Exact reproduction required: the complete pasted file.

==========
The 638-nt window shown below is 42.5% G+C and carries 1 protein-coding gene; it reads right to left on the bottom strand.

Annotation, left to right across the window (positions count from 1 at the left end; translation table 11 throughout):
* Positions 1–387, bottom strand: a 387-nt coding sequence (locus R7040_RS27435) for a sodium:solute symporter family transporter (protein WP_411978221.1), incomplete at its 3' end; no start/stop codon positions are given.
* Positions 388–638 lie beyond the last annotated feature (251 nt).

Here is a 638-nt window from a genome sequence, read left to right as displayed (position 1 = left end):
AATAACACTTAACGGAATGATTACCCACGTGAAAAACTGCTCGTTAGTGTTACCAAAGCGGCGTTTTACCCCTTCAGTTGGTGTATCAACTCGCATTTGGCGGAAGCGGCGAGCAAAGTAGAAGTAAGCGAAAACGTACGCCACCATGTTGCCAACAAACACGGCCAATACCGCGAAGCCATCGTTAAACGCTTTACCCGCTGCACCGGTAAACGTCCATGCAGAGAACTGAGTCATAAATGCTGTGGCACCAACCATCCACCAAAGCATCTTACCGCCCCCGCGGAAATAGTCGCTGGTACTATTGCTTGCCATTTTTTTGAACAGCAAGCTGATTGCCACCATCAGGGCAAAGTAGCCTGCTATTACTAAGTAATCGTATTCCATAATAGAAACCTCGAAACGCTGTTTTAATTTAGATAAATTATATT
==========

The 638-nt window shown below is 42.5% G+C and carries 1 protein-coding gene; it reads right to left on the bottom strand.

Annotation, left to right across the window (positions count from 1 at the left end; translation table 11 throughout):
* Positions 1–387, bottom strand: a 387-nt coding sequence (locus R7040_RS27435) for a sodium:solute symporter family transporter (protein WP_411978221.1), incomplete at its 3' end; no start/stop codon positions are given.
* Positions 388–638 lie beyond the last annotated feature (251 nt).

Here is a 638-nt window from a genome sequence, read left to right as displayed (position 1 = left end):
AATAACACTTAACGGAATGATTACCCACGTGAAAAACTGCTCGTTAGTGTTACCAAAGCGGCGTTTTACCCCTTCAGTTGGTGTATCAACTCGCATTTGGCGGAAGCGGCGAGCAAAGTAGAAGTAAGCGAAAACGTACGCCACCATGTTGCCAACAAACACGGCCAATACCGCGAAGCCATCGTTAAACGCTTTACCCGCTGCACCGGTAAACGTCCATGCAGAGAACTGAGTCATAAATGCTGTGGCACCAACCATCCACCAAAGCATCTTACCGCCCCCGCGGAAATAGTCGCTGGTACTATTGCTTGCCATTTTTTTGAACAGCAAGCTGATTGCCACCATCAGGGCAAAGTAGCCTGCTATTACTAAGTAATCGTATTCCATAATAGAAACCTCGAAACGCTGTTTTAATTTAGATAAATTATATT